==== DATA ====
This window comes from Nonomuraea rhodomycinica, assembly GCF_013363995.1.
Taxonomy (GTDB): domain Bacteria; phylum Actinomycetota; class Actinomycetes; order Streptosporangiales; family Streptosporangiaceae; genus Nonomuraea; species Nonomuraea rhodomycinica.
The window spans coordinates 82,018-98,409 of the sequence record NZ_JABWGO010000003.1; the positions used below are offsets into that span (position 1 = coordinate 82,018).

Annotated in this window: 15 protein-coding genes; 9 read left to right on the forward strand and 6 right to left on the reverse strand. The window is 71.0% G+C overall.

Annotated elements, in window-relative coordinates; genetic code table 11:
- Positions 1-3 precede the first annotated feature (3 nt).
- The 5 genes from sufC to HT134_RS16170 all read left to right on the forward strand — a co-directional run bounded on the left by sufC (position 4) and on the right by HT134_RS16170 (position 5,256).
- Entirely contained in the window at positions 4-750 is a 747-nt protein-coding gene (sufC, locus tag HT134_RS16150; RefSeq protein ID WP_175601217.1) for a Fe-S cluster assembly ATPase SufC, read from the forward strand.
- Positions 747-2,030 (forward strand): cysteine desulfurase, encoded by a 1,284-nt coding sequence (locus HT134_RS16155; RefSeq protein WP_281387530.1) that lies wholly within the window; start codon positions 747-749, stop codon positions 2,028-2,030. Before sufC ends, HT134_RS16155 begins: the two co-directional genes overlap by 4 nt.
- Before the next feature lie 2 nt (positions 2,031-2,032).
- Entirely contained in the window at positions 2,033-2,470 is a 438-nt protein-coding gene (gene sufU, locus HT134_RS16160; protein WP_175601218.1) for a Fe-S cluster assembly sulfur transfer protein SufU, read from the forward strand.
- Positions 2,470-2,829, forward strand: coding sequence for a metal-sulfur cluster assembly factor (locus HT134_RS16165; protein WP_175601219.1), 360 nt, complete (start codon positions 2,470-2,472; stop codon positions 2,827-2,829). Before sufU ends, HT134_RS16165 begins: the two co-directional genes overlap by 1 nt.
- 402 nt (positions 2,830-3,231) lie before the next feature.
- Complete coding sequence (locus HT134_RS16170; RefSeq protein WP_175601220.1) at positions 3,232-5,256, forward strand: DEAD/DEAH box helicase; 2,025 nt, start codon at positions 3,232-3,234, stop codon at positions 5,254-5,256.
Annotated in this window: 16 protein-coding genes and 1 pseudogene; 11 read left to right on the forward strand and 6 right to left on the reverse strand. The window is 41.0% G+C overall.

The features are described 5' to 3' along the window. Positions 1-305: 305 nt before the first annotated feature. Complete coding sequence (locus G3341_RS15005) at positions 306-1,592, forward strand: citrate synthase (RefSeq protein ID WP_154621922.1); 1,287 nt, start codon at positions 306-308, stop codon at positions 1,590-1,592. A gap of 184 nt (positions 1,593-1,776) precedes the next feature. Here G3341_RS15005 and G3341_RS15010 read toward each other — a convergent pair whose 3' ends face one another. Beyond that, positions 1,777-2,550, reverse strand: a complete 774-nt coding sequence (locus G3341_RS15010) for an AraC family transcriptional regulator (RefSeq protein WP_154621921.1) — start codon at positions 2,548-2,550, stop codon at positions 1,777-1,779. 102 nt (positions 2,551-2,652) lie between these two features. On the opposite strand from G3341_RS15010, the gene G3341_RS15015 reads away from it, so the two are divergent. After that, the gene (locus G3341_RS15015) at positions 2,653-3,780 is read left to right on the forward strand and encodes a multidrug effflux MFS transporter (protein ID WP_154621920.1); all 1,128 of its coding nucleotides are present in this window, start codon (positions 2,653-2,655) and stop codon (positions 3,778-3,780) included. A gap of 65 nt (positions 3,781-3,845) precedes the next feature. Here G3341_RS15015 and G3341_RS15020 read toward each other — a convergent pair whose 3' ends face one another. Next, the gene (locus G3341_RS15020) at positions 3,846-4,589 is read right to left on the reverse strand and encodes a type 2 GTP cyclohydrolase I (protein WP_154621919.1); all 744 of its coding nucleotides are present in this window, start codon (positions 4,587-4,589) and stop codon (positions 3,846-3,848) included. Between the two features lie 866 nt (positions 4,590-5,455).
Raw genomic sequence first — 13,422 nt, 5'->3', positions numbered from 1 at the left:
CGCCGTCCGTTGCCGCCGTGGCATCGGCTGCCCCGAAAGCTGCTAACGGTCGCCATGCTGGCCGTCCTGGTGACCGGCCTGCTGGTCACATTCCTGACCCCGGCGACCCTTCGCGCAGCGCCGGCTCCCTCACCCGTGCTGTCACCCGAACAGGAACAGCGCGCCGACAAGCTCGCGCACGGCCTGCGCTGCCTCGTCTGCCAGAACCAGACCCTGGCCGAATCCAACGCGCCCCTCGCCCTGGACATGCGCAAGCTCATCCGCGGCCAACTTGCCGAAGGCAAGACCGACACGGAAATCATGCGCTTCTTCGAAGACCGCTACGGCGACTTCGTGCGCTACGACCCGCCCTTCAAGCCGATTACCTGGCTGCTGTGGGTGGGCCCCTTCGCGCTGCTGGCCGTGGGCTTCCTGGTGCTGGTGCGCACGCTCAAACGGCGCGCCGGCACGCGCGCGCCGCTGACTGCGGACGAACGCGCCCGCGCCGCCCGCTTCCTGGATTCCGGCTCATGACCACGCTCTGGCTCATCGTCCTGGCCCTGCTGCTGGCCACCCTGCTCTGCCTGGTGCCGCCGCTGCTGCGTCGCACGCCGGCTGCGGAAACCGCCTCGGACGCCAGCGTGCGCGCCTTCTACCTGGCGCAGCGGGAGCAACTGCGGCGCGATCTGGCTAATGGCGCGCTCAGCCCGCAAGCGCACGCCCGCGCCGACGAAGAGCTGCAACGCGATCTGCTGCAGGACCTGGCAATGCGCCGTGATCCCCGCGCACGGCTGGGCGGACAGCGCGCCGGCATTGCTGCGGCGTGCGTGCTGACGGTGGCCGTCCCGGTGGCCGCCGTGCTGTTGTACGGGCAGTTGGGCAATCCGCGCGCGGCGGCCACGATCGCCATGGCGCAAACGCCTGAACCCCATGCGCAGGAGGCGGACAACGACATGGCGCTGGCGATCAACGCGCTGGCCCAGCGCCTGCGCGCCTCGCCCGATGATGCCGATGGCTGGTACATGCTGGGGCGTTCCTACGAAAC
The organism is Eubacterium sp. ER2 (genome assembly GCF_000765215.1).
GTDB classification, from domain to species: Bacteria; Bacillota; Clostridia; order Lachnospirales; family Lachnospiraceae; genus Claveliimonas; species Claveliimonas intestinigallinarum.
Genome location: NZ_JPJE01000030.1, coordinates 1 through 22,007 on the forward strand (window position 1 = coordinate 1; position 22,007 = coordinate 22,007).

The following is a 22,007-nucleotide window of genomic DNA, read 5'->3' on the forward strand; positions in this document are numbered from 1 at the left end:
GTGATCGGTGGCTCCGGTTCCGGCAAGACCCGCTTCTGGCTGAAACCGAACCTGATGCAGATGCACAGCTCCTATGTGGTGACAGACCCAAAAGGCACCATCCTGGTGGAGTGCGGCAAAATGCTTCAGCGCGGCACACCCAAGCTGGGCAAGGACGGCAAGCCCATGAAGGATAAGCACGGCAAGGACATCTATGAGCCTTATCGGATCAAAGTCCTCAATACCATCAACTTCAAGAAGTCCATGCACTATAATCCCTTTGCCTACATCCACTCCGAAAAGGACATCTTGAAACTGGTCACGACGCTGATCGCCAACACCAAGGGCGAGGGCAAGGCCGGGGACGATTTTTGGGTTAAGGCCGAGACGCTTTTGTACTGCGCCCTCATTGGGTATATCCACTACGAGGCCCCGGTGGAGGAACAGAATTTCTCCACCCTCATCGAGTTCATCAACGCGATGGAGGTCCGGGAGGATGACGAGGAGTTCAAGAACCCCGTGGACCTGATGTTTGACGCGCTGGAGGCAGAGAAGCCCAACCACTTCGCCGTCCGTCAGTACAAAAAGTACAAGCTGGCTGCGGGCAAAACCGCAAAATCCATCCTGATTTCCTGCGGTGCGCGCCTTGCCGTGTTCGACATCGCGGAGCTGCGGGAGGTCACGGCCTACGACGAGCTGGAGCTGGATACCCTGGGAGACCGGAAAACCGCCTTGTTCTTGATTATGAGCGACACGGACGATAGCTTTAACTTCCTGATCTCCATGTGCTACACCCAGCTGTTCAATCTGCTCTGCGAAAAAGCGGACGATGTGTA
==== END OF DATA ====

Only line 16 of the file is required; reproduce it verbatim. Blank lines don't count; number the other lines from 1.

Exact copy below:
The features are described 5' to 3' along the window. Positions 1-305: 305 nt before the first annotated feature. Complete coding sequence (locus G3341_RS15005) at positions 306-1,592, forward strand: citrate synthase (RefSeq protein ID WP_154621922.1); 1,287 nt, start codon at positions 306-308, stop codon at positions 1,590-1,592. A gap of 184 nt (positions 1,593-1,776) precedes the next feature. Here G3341_RS15005 and G3341_RS15010 read toward each other — a convergent pair whose 3' ends face one another. Beyond that, positions 1,777-2,550, reverse strand: a complete 774-nt coding sequence (locus G3341_RS15010) for an AraC family transcriptional regulator (RefSeq protein WP_154621921.1) — start codon at positions 2,548-2,550, stop codon at positions 1,777-1,779. 102 nt (positions 2,551-2,652) lie between these two features. On the opposite strand from G3341_RS15010, the gene G3341_RS15015 reads away from it, so the two are divergent. After that, the gene (locus G3341_RS15015) at positions 2,653-3,780 is read left to right on the forward strand and encodes a multidrug effflux MFS transporter (protein ID WP_154621920.1); all 1,128 of its coding nucleotides are present in this window, start codon (positions 2,653-2,655) and stop codon (positions 3,778-3,780) included. A gap of 65 nt (positions 3,781-3,845) precedes the next feature. Here G3341_RS15015 and G3341_RS15020 read toward each other — a convergent pair whose 3' ends face one another. Next, the gene (locus G3341_RS15020) at positions 3,846-4,589 is read right to left on the reverse strand and encodes a type 2 GTP cyclohydrolase I (protein WP_154621919.1); all 744 of its coding nucleotides are present in this window, start codon (positions 4,587-4,589) and stop codon (positions 3,846-3,848) included. Between the two features lie 866 nt (positions 4,590-5,455).